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    How do you even know if /dev/(u)random is random in the first place? This may sound like a strange question, but it isn’t. You can’t just trust a file because of it’s path. Consider an attacker ran the following:

    Now both random devices are actually large sparse files with known data. This is worse than not having access to these files, in fact, the attacker is able to provide you with a seed of his own choosing!

    This seemed like a strange thing to even mention. In what environment could an attacker possibly control what comes out of the file */dev/urandom" but not have full control over everything else in the environment, like loading an LKM that keeps /dev/urandom as a device but spits out zeroes? I mean I guess if you are chroot()ing to some known valid path but somehow have such screwed up file permissions that an attacker was able to leave that bogus file beforehand, but if that happened I’d also assume the attacker could do much worse than screw up your randomness.

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      “A good idea with bad usage” could describe the whole blog series I think. There’s a few good gotchas mentioned, but then it kind of jumps the shark and turns into “42 deadly facts you need to know about tap water.”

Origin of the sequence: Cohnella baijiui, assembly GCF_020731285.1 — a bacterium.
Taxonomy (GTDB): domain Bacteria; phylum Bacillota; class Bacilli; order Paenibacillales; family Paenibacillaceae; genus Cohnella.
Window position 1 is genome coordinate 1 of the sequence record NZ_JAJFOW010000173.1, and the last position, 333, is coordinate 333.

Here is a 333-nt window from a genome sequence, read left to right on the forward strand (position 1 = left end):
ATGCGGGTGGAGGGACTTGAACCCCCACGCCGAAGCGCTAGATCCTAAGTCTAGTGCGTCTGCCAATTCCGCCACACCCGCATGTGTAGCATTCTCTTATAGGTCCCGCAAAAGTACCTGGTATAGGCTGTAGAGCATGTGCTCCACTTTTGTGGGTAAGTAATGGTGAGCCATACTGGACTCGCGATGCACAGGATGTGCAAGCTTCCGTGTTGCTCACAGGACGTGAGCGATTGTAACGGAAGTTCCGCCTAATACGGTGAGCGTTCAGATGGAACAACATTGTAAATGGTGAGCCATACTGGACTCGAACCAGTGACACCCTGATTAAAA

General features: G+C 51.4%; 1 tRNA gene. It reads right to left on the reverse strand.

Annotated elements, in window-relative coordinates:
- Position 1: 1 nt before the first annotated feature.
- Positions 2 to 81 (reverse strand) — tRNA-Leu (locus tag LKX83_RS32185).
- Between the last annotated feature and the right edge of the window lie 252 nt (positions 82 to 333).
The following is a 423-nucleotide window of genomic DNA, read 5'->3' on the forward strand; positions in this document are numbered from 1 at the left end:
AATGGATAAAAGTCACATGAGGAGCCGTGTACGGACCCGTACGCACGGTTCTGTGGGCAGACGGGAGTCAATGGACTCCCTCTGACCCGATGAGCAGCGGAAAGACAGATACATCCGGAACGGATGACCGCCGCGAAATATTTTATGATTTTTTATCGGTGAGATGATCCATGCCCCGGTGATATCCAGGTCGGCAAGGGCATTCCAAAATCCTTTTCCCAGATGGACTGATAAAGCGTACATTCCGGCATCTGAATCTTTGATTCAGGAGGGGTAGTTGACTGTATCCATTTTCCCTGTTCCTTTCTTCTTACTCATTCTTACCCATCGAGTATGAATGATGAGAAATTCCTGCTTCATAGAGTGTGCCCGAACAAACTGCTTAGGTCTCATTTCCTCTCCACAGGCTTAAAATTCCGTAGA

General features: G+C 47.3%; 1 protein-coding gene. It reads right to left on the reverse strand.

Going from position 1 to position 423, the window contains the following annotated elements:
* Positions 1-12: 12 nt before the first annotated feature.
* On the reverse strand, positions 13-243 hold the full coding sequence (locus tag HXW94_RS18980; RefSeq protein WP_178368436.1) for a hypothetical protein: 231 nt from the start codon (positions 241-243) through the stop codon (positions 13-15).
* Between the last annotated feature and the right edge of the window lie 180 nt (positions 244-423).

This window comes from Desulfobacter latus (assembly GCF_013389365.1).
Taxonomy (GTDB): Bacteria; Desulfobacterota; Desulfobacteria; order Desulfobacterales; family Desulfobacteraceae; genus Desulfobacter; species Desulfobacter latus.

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        The blog post talks about replacing “/dev/urandom” but a process could be tricked into opening a file that is not “/dev/urandom” but a regular file that is controlled by another unprivileged process.

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          I had that exact same though, even if you used syscalls if someone’s got control over your stuff, it could put a debugger or something over it. Though there might be environments (I think OpenVZ and its “para-virtualization” thing) where with the right exploit at the same time you might get compromised just enough to do some minor changes and allow for a broken /dev/urandom to get into your system.. if that makes sense… ?

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          Let me be the first to come out and say it: I just spent all morning updating code I had written which was using urandom incorrectly. It never occured to me that any of this could happen.

          With all this extra code, my bcrypt wrapper is now over half the length OpenBSD’s bcrypt implementation. Stupid.

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            The correct way to use /dev/urandom is to read bytes from it. You should, practically speaking, ignore everything in this blog post. It amounts to a whole bunch of potential exploits and workarounds which require enough privileges to do far worse things than mess with the kernel random number generator (any process with sufficient privileges to replace /dev/urandom could much more profitably spend its time simply reading generated key material out of your process’s memory, for example).